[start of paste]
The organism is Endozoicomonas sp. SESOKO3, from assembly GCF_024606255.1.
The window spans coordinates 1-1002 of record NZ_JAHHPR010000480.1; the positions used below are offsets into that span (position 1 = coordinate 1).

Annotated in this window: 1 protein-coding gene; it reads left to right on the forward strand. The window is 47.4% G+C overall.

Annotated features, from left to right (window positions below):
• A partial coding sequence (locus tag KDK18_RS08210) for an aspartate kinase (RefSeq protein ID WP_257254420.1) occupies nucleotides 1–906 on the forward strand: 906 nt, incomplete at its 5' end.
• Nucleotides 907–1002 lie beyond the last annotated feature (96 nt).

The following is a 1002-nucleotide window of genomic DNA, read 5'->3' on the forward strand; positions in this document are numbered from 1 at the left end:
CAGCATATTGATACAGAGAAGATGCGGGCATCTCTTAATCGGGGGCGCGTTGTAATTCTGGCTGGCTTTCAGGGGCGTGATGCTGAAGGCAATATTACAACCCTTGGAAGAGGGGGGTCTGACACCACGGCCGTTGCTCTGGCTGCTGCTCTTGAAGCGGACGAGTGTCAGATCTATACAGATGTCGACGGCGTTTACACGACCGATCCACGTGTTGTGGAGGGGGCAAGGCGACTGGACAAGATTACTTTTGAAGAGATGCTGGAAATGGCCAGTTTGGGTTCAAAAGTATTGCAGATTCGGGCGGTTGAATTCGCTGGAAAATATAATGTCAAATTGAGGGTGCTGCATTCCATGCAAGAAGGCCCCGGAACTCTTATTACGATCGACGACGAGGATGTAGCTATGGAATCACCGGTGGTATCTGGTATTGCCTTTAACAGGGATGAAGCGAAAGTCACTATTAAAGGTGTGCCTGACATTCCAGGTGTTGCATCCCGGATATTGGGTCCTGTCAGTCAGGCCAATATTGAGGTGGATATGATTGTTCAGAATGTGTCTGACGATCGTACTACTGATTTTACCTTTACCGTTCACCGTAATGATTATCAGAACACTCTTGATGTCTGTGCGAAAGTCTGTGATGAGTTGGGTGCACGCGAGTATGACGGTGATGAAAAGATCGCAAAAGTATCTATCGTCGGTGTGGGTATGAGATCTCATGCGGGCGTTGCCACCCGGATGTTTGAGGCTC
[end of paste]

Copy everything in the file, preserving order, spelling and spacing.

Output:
The organism is Endozoicomonas sp. SESOKO3, from assembly GCF_024606255.1.
The window spans coordinates 1-1002 of record NZ_JAHHPR010000480.1; the positions used below are offsets into that span (position 1 = coordinate 1).

Annotated in this window: 1 protein-coding gene; it reads left to right on the forward strand. The window is 47.4% G+C overall.

Annotated features, from left to right (window positions below):
• A partial coding sequence (locus tag KDK18_RS08210) for an aspartate kinase (RefSeq protein ID WP_257254420.1) occupies nucleotides 1–906 on the forward strand: 906 nt, incomplete at its 5' end.
• Nucleotides 907–1002 lie beyond the last annotated feature (96 nt).

The following is a 1002-nucleotide window of genomic DNA, read 5'->3' on the forward strand; positions in this document are numbered from 1 at the left end:
CAGCATATTGATACAGAGAAGATGCGGGCATCTCTTAATCGGGGGCGCGTTGTAATTCTGGCTGGCTTTCAGGGGCGTGATGCTGAAGGCAATATTACAACCCTTGGAAGAGGGGGGTCTGACACCACGGCCGTTGCTCTGGCTGCTGCTCTTGAAGCGGACGAGTGTCAGATCTATACAGATGTCGACGGCGTTTACACGACCGATCCACGTGTTGTGGAGGGGGCAAGGCGACTGGACAAGATTACTTTTGAAGAGATGCTGGAAATGGCCAGTTTGGGTTCAAAAGTATTGCAGATTCGGGCGGTTGAATTCGCTGGAAAATATAATGTCAAATTGAGGGTGCTGCATTCCATGCAAGAAGGCCCCGGAACTCTTATTACGATCGACGACGAGGATGTAGCTATGGAATCACCGGTGGTATCTGGTATTGCCTTTAACAGGGATGAAGCGAAAGTCACTATTAAAGGTGTGCCTGACATTCCAGGTGTTGCATCCCGGATATTGGGTCCTGTCAGTCAGGCCAATATTGAGGTGGATATGATTGTTCAGAATGTGTCTGACGATCGTACTACTGATTTTACCTTTACCGTTCACCGTAATGATTATCAGAACACTCTTGATGTCTGTGCGAAAGTCTGTGATGAGTTGGGTGCACGCGAGTATGACGGTGATGAAAAGATCGCAAAAGTATCTATCGTCGGTGTGGGTATGAGATCTCATGCGGGCGTTGCCACCCGGATGTTTGAGGCTC